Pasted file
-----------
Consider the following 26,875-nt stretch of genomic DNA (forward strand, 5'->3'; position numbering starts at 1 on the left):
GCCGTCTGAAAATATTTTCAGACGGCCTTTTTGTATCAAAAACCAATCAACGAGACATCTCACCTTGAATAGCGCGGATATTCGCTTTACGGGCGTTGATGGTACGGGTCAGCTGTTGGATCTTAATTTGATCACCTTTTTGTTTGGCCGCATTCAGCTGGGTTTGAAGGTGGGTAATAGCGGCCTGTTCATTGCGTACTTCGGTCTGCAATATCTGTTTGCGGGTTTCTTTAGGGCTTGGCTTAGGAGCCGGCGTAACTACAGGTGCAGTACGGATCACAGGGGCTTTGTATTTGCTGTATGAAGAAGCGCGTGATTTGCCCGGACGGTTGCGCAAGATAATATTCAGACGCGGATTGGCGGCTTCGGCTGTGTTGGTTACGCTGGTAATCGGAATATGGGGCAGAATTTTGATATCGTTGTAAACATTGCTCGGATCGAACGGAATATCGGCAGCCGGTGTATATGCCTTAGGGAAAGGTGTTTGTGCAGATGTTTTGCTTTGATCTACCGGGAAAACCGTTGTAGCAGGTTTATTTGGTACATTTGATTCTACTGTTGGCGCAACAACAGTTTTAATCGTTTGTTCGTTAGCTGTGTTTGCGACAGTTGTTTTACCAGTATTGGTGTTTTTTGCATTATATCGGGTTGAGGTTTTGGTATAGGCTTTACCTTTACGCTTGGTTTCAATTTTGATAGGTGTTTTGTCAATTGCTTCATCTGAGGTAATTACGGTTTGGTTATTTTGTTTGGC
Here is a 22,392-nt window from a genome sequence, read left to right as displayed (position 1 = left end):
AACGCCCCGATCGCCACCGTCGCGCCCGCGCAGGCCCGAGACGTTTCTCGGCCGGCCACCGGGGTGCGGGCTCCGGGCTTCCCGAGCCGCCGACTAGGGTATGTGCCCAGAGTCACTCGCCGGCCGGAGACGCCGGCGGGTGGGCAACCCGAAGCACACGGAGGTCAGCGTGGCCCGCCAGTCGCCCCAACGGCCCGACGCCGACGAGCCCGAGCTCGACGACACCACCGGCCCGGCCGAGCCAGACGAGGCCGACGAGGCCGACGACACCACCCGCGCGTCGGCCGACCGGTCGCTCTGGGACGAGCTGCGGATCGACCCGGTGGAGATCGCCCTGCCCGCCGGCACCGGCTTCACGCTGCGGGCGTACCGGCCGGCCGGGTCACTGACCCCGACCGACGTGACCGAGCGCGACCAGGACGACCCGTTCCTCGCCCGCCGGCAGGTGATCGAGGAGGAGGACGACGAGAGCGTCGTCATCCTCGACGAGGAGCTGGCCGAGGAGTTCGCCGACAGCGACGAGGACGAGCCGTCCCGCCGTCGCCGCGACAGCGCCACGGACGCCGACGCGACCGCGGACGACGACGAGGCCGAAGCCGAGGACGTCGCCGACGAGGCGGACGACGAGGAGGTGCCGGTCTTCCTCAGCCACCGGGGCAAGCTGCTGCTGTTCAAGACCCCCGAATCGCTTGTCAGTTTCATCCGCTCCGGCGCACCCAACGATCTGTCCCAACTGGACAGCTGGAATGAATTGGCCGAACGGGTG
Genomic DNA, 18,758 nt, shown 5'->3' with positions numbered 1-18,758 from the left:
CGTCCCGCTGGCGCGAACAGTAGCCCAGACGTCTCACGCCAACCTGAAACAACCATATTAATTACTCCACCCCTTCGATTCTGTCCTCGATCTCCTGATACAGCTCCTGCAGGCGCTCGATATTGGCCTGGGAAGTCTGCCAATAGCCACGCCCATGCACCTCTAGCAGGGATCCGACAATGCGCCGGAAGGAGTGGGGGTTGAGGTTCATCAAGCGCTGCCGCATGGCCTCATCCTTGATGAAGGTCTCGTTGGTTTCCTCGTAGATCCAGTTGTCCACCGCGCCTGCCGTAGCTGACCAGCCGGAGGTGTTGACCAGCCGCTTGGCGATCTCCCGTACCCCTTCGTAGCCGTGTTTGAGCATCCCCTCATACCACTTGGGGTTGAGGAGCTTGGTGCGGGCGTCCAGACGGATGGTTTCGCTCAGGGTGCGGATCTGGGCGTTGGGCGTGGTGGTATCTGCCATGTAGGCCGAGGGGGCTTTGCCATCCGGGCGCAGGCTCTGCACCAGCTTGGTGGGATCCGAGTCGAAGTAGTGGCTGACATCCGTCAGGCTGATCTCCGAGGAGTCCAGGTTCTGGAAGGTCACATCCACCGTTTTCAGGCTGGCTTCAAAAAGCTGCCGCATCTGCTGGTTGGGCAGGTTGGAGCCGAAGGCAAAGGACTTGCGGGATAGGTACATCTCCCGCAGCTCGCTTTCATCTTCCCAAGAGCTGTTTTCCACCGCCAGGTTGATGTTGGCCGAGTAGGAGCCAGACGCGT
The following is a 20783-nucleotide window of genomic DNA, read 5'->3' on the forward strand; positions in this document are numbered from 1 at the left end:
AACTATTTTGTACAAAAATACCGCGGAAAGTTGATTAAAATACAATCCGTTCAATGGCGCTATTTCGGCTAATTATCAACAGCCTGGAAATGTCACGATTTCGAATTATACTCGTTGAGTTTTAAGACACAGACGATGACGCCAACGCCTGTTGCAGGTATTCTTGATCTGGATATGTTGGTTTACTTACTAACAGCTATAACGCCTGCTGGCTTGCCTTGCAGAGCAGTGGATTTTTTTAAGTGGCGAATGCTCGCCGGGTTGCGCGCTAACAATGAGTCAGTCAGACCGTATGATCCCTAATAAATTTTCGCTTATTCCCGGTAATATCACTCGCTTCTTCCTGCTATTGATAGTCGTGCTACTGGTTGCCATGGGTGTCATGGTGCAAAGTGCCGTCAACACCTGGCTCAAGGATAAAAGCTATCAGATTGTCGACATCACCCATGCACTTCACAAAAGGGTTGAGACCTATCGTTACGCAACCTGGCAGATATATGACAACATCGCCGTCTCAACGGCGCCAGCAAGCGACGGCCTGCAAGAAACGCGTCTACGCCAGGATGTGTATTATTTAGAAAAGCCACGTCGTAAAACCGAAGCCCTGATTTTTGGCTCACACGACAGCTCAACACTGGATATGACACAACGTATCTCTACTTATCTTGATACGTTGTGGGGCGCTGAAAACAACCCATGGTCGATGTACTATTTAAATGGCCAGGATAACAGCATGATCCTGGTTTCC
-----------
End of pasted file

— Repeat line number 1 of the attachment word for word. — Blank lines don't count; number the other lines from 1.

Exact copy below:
Consider the following 26,875-nt stretch of genomic DNA (forward strand, 5'->3'; position numbering starts at 1 on the left):